Signs of Lupus in women

Systemic lupus erythematosus (SLE), also known simply as lupus, is an autoimmune disease in which the body’s immune system mistakenly attacks healthy tissue in many parts of the body.[1] Symptoms vary between people and may be mild to severe. Common symptoms include painful and swollen joints, fever, chest pain, hair loss, mouth ulcers, swollen lymph nodes, feeling tired, and a red rash which is most commonly on the face. Often there are periods of illness, called flares, and periods of remission when there are few symptoms.[1]

The cause is not entirely clear.[1] It is believed to involve hormonal, environmental, and genetic factors.[2] Among identical twins, if one is affected there is a 24% chance the other one will be as well.[1] Female sex hormones, sunlight, smoking, vitamin D deficiency, and certain infections, are also believed to increase the risk.[2] The mechanism involves an immune response by autoantibodies against a person’s own tissues. These are most commonly anti-nuclear antibodies and they result in inflammation. Diagnosis can be difficult and is based on a combination of symptoms and laboratory tests. There are a number of other kinds of lupus erythematosus including discoid lupus erythematosus, neonatal lupus, and subacute cutaneous lupus erythematosus

Epidemiology

The global rates of SLE are approximately 20-70 per 100,000 people. In females, the rate is highest between 45-64 year of age. The lowest overall rate exists in Iceland and Japan. The highest rates exist in US and France. However, there is no sufficient evidence to conclude that SLE is less common in some countries compared to others, since there is significant environmental variability in these countries. For example, different countries receive different levels of sunlight, and exposure to UV rays affects dermatological symptoms of SLE. Certain studies hypothesize that a genetic connection exists between race and lupus which affects disease prevalence. If this is true, the racial composition of countries affects disease, and will cause the incidence in a country to change as the racial makeup changes. In order to understand if this is true, countries with largely homogenous and racially stable populations should be studied to better understand incidence.[5] Rates of disease in the developing world are unclear.[6]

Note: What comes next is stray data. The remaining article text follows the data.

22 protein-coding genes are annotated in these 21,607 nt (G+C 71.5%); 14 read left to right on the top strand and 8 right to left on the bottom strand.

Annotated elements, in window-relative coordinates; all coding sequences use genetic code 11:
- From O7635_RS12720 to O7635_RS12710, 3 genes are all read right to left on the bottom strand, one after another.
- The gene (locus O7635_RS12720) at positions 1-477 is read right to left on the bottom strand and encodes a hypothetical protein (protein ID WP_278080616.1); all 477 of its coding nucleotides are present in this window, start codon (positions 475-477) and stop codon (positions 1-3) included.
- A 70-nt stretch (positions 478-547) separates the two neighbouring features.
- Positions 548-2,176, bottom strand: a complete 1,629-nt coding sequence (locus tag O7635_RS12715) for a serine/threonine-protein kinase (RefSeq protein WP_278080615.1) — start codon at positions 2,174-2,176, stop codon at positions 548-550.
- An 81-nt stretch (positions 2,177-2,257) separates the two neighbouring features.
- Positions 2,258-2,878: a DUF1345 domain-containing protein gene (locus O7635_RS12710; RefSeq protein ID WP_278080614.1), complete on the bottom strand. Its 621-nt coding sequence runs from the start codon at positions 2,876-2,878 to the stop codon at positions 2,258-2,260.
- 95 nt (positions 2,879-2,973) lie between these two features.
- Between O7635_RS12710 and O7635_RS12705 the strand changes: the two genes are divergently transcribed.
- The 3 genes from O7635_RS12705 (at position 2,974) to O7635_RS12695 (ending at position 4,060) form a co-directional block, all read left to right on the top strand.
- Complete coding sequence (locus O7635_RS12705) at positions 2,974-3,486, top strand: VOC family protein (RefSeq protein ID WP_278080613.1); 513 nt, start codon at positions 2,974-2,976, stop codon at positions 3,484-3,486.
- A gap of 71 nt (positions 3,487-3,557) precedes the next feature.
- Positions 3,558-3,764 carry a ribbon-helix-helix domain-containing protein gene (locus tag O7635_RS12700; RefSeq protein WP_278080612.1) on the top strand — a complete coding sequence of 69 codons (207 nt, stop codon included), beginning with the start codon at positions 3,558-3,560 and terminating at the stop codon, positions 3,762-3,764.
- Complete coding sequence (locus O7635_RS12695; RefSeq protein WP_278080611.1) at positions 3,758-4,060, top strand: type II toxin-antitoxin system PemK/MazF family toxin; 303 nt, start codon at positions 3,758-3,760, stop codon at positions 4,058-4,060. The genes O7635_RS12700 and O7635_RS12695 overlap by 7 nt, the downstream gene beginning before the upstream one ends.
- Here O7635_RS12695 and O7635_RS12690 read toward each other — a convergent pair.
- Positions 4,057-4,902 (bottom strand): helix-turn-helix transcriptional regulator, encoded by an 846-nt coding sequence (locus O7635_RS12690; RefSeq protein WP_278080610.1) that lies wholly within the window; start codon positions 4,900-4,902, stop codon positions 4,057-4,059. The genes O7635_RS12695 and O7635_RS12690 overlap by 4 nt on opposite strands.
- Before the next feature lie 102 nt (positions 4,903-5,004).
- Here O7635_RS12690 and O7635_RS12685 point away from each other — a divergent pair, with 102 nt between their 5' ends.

The rate of SLE varies between countries, ethnicity, sex, and changes over time.[87] In the United States, one estimate of the rate of SLE is 53 per 100,000;[87] other estimates range from 322,000 to over 1 million.[88] In Northern Europe the rate is about 40 per 100,000 people.[89] SLE occurs more frequently and with greater severity among those of non-European descent.[88] That rate has been found to be as high as 159 per 100,000 among those of Afro-Caribbean descent.[87] Childhood-onset systemic lupus erythematosus generally presents between the ages of 3 and 15 and is four time more common in girls.[90]

While the onset and persistence of SLE can show disparities between genders, socioeconomic status also plays a major role. Women with SLE and of lower socioeconomic status have been shown to have higher depression scores, higher body mass index, and more restricted access to medical care than women of higher socioeconomic statuses with the illness. People with SLE had more self-reported anxiety and depression scores if they were from a lower socioeconomic status.[91]

Ethnicity